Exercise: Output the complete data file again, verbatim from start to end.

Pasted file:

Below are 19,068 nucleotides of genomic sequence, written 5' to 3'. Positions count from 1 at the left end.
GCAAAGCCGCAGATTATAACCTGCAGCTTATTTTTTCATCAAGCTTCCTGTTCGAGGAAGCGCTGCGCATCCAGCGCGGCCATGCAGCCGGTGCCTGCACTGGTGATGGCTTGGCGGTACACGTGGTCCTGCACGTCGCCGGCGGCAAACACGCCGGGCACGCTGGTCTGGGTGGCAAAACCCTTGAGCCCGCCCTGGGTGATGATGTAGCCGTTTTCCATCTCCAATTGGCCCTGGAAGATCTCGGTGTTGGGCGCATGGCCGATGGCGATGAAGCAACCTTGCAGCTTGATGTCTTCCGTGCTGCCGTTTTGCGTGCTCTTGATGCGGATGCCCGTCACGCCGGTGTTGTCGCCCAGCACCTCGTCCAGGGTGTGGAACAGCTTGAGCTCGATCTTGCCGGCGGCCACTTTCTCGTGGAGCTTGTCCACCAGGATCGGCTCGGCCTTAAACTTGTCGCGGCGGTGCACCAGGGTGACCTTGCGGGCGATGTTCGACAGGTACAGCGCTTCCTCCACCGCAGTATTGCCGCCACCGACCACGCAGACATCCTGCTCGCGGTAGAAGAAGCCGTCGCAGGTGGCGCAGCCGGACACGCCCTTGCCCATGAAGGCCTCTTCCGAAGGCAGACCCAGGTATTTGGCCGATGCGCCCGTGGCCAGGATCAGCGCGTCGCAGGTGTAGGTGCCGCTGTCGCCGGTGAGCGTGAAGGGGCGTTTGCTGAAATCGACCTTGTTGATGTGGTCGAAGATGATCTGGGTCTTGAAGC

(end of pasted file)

Below are 19,068 nucleotides of genomic sequence, written 5' to 3'. Positions count from 1 at the left end.
GCAAAGCCGCAGATTATAACCTGCAGCTTATTTTTTCATCAAGCTTCCTGTTCGAGGAAGCGCTGCGCATCCAGCGCGGCCATGCAGCCGGTGCCTGCACTGGTGATGGCTTGGCGGTACACGTGGTCCTGCACGTCGCCGGCGGCAAACACGCCGGGCACGCTGGTCTGGGTGGCAAAACCCTTGAGCCCGCCCTGGGTGATGATGTAGCCGTTTTCCATCTCCAATTGGCCCTGGAAGATCTCGGTGTTGGGCGCATGGCCGATGGCGATGAAGCAACCTTGCAGCTTGATGTCTTCCGTGCTGCCGTTTTGCGTGCTCTTGATGCGGATGCCCGTCACGCCGGTGTTGTCGCCCAGCACCTCGTCCAGGGTGTGGAACAGCTTGAGCTCGATCTTGCCGGCGGCCACTTTCTCGTGGAGCTTGTCCACCAGGATCGGCTCGGCCTTAAACTTGTCGCGGCGGTGCACCAGGGTGACCTTGCGGGCGATGTTCGACAGGTACAGCGCTTCCTCCACCGCAGTATTGCCGCCACCGACCACGCAGACATCCTGCTCGCGGTAGAAGAAGCCGTCGCAGGTGGCGCAGCCGGACACGCCCTTGCCCATGAAGGCCTCTTCCGAAGGCAGACCCAGGTATTTGGCCGATGCGCCCGTGGCCAGGATCAGCGCGTCGCAGGTGTAGGTGCCGCTGTCGCCGGTGAGCGTGAAGGGGCGTTTGCTGAAATCGACCTTGTTGATGTGGTCGAAGATGATCTGGGTCTTGAAGC